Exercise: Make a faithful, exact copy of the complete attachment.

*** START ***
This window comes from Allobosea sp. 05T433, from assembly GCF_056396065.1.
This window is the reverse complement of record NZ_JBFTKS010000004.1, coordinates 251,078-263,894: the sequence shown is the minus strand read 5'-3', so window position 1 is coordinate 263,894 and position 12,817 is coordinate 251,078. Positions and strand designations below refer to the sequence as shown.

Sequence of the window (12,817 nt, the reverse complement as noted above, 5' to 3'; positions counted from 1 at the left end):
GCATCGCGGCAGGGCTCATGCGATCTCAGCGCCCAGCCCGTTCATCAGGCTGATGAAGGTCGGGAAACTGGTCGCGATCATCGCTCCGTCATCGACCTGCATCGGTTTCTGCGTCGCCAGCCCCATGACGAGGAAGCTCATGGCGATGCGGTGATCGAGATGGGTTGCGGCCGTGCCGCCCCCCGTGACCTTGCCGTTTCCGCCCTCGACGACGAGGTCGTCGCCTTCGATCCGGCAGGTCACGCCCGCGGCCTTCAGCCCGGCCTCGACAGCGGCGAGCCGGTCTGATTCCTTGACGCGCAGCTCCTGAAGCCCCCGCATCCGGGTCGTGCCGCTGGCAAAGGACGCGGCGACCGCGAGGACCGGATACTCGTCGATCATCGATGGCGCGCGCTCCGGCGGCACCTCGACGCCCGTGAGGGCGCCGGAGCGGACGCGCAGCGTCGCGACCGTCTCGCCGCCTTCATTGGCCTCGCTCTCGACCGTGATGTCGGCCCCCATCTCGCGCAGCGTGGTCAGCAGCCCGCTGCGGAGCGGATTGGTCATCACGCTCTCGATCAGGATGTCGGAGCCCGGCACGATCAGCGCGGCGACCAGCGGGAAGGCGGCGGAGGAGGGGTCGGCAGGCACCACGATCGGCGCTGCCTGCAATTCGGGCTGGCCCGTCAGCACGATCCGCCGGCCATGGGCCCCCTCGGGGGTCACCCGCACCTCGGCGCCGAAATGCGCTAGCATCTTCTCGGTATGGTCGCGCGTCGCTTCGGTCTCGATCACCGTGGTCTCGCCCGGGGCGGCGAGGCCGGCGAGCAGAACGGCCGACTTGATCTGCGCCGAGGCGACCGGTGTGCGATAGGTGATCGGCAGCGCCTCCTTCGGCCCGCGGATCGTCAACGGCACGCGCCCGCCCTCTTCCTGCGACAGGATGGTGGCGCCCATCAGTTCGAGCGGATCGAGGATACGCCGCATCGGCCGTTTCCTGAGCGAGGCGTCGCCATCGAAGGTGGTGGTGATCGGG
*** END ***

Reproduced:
This window comes from Allobosea sp. 05T433, from assembly GCF_056396065.1.
This window is the reverse complement of record NZ_JBFTKS010000004.1, coordinates 251,078-263,894: the sequence shown is the minus strand read 5'-3', so window position 1 is coordinate 263,894 and position 12,817 is coordinate 251,078. Positions and strand designations below refer to the sequence as shown.

Sequence of the window (12,817 nt, the reverse complement as noted above, 5' to 3'; positions counted from 1 at the left end):
GCATCGCGGCAGGGCTCATGCGATCTCAGCGCCCAGCCCGTTCATCAGGCTGATGAAGGTCGGGAAACTGGTCGCGATCATCGCTCCGTCATCGACCTGCATCGGTTTCTGCGTCGCCAGCCCCATGACGAGGAAGCTCATGGCGATGCGGTGATCGAGATGGGTTGCGGCCGTGCCGCCCCCCGTGACCTTGCCGTTTCCGCCCTCGACGACGAGGTCGTCGCCTTCGATCCGGCAGGTCACGCCCGCGGCCTTCAGCCCGGCCTCGACAGCGGCGAGCCGGTCTGATTCCTTGACGCGCAGCTCCTGAAGCCCCCGCATCCGGGTCGTGCCGCTGGCAAAGGACGCGGCGACCGCGAGGACCGGATACTCGTCGATCATCGATGGCGCGCGCTCCGGCGGCACCTCGACGCCCGTGAGGGCGCCGGAGCGGACGCGCAGCGTCGCGACCGTCTCGCCGCCTTCATTGGCCTCGCTCTCGACCGTGATGTCGGCCCCCATCTCGCGCAGCGTGGTCAGCAGCCCGCTGCGGAGCGGATTGGTCATCACGCTCTCGATCAGGATGTCGGAGCCCGGCACGATCAGCGCGGCGACCAGCGGGAAGGCGGCGGAGGAGGGGTCGGCAGGCACCACGATCGGCGCTGCCTGCAATTCGGGCTGGCCCGTCAGCACGATCCGCCGGCCATGGGCCCCCTCGGGGGTCACCCGCACCTCGGCGCCGAAATGCGCTAGCATCTTCTCGGTATGGTCGCGCGTCGCTTCGGTCTCGATCACCGTGGTCTCGCCCGGGGCGGCGAGGCCGGCGAGCAGAACGGCCGACTTGATCTGCGCCGAGGCGACCGGTGTGCGATAGGTGATCGGCAGCGCCTCCTTCGGCCCGCGGATCGTCAACGGCACGCGCCCGCCCTCTTCCTGCGACAGGATGGTGGCGCCCATCAGTTCGAGCGGATCGAGGATACGCCGCATCGGCCGTTTCCTGAGCGAGGCGTCGCCATCGAAGGTGGTGGTGATCGGG